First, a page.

The other culture change lubricant is less well-known, but perhaps even more powerful. It is the important role played by informal leaders and respected employees.  It goes like this. There is no such thing as one overall corporate culture but actually a company is a collection of “subcultures”. Each subculture is an informal group with a respected and trusted individual determining the ground rules. Combine the importance of respect and trust given to this individual with the very real human need to “fit in” and be a part of the group, and you have the ingredients for a strong subculture.

Senior management may make the strategic decisions about the company goals and objectives, but the real culture resides at the subculture level. Numerous studies have shown that most employees trust their informal leaders far more than upper management when it comes to company communications and change. Employees don’t change just because senior management communicated the need or the logic. They change their behaviour in accordance to whether or not the informal, respected leaders in the subcultures change!


The sad fact is, most senior executives (and outside culture change consultants) have no clue who these informal and trusted leaders are! And unless they are identified and recruited to help lead the culture shift, real change won’t happen!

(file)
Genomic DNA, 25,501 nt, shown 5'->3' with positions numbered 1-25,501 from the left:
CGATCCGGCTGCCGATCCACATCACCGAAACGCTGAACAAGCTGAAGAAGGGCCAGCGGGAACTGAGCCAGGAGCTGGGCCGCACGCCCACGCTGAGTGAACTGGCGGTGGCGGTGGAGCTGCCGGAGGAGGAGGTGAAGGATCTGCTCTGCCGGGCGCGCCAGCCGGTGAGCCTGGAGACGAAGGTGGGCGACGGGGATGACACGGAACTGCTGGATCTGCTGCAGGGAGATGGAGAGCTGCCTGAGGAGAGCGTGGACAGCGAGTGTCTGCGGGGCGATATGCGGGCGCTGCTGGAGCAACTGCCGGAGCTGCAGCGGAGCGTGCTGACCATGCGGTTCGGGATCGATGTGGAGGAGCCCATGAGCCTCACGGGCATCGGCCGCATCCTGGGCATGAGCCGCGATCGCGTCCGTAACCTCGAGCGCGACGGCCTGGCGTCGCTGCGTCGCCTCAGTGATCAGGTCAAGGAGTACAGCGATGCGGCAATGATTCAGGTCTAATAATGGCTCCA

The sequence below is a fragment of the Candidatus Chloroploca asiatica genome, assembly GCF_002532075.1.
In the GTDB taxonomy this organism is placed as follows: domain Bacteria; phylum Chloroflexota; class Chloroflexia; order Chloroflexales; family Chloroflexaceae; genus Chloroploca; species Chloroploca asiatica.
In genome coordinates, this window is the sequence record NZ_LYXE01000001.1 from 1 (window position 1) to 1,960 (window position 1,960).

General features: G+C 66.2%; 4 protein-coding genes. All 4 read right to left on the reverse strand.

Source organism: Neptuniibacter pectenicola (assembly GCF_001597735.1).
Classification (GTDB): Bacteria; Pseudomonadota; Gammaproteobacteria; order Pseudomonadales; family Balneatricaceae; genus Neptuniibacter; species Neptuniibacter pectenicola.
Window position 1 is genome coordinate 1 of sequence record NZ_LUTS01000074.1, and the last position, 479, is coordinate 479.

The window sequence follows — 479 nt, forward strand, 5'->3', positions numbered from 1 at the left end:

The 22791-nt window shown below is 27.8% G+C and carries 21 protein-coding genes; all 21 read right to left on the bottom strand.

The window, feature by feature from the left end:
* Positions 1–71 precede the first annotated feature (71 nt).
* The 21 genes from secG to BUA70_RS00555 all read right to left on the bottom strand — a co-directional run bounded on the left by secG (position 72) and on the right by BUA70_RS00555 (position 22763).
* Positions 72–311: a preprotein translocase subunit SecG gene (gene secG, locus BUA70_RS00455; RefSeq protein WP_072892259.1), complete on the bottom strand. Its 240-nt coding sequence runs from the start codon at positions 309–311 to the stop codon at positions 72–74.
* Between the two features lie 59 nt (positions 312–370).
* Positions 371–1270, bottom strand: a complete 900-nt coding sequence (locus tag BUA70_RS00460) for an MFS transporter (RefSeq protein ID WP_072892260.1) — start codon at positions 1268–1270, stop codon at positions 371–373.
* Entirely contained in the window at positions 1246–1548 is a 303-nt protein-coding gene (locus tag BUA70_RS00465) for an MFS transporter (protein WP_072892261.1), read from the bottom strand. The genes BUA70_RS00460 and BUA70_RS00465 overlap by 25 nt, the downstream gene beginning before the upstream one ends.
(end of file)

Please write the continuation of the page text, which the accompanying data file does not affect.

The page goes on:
Just like the laws of physics and reducing the force of friction, culture change has its Large Image“laws” as well, if we take the time to understand and use them wisely. Attempting culture change from the top down, without the lubrication provided by informal leaders, is like trying to run an engine without motor oil.  Lots of heat and noise, but eventually it will burn out and grind to a halt!

Posted by:

John R Childress
Senior Advisor on Corporate Culture, Leadership and Strategy Execution
Author of LEVERAGE: The CEO’s Guide to Corporate Culture and FASTBREAK: The CEO’s Guide to Strategy Execution
Visiting Professor, IE Business School, Madrid


PS: John also writes thriller novels

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The Hidden Dimension of Strategy Validation

(Note:  This blog was published for the first time several years ago, but it is still timely. Enjoy)


The logic of validation allows us to move between the two limits of dogmatism and skepticism.
~Paul Ricoeur

It is too often the sad truth that the only way we find out whether a strategy was good or bad is after it is implemented.  And then it gets confusing as to what caused the strategy to fail.  Was it a bad strategy or was it just badly implemented? This chicken and egg argument is currently rampant in academic business circles and in the literature on strategy.

Whenever I am asked to come into an organisation by the CEO and help improveperformance through effective strategy execution, one of the first things I do is spend time validating the strategy.